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Article
September 1985

Bullous Pemphigoid AntibodiesHuman Skin as a Substrate for Indirect Immunofluorescence Assay

Author Affiliations

From the Department of Dermatology, New York University School of Medicine.

Arch Dermatol. 1985;121(9):1137-1140. doi:10.1001/archderm.1985.01660090051012
Abstract

• Human skin, the target organ for bullous pemphigoid (BP) antibodies, is thought to be a less sensitive substrate for the indirect immunofluorescence assay of BP antibodies than monkey or guinea pig esophagus. To examine the reasons for this puzzling phenomenon, we compared the titers of BP antibodies obtained when human skin, monkey, and guinea pig esophagus were used as substrates. We found the titers of BP antibodies obtained with human skin from sites commonly involved in BP (flexor arm, flexor thigh, popliteal fossa) were as high and usually higher than those obtained with monkey and guinea pig esophagus. In contrast, much lower titers were obtained with human skin from sites rarely involved in the disease (scalp, face, extensor arm). These findings suggest that human skin as a substrate is at least as sensitive as monkey or guinea pig esophagus for the indirect immunofluorescence assay of BP antibodies when the skin is obtained from regions on the body commonly involved in BP.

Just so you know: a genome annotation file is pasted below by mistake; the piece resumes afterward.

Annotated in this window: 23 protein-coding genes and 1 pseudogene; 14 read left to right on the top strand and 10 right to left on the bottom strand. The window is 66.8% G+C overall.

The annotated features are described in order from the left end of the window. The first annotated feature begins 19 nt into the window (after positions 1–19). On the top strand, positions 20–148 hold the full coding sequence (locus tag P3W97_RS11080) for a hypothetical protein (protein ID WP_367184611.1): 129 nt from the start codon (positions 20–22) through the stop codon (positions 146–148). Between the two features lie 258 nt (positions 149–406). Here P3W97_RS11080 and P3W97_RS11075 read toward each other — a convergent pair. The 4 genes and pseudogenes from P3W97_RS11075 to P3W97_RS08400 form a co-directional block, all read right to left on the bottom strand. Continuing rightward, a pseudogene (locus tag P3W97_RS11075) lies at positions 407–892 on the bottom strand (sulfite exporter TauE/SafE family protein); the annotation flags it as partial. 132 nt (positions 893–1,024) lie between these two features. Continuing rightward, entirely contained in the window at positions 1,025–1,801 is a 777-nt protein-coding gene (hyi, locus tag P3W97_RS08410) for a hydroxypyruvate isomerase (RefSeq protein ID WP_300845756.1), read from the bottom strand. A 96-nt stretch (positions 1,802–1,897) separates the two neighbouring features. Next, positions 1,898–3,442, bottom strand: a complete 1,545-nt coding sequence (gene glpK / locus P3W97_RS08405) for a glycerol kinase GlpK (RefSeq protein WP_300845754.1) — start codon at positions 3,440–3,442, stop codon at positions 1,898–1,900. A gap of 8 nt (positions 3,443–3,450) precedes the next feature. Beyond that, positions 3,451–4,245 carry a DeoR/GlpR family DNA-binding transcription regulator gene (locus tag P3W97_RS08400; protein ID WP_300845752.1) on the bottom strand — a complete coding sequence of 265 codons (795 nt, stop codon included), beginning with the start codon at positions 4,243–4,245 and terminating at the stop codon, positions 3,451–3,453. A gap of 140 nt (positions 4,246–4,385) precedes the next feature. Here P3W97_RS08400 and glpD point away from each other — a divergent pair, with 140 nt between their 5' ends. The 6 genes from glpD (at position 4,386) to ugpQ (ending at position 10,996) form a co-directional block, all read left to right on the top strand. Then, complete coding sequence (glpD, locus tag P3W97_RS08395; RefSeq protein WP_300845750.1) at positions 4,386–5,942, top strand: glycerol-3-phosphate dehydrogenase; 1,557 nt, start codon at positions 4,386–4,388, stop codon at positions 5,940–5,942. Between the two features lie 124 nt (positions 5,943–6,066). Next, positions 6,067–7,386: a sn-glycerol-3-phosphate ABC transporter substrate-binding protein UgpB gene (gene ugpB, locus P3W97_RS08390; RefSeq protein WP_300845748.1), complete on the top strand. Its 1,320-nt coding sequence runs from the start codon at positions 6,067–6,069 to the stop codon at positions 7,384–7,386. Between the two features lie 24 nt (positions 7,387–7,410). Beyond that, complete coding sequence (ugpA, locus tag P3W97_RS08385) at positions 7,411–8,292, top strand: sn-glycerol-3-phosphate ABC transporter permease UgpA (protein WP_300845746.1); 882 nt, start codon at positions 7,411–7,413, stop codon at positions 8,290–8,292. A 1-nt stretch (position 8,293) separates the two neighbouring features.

(Arch Dermatol 1985;121:1137-1140)

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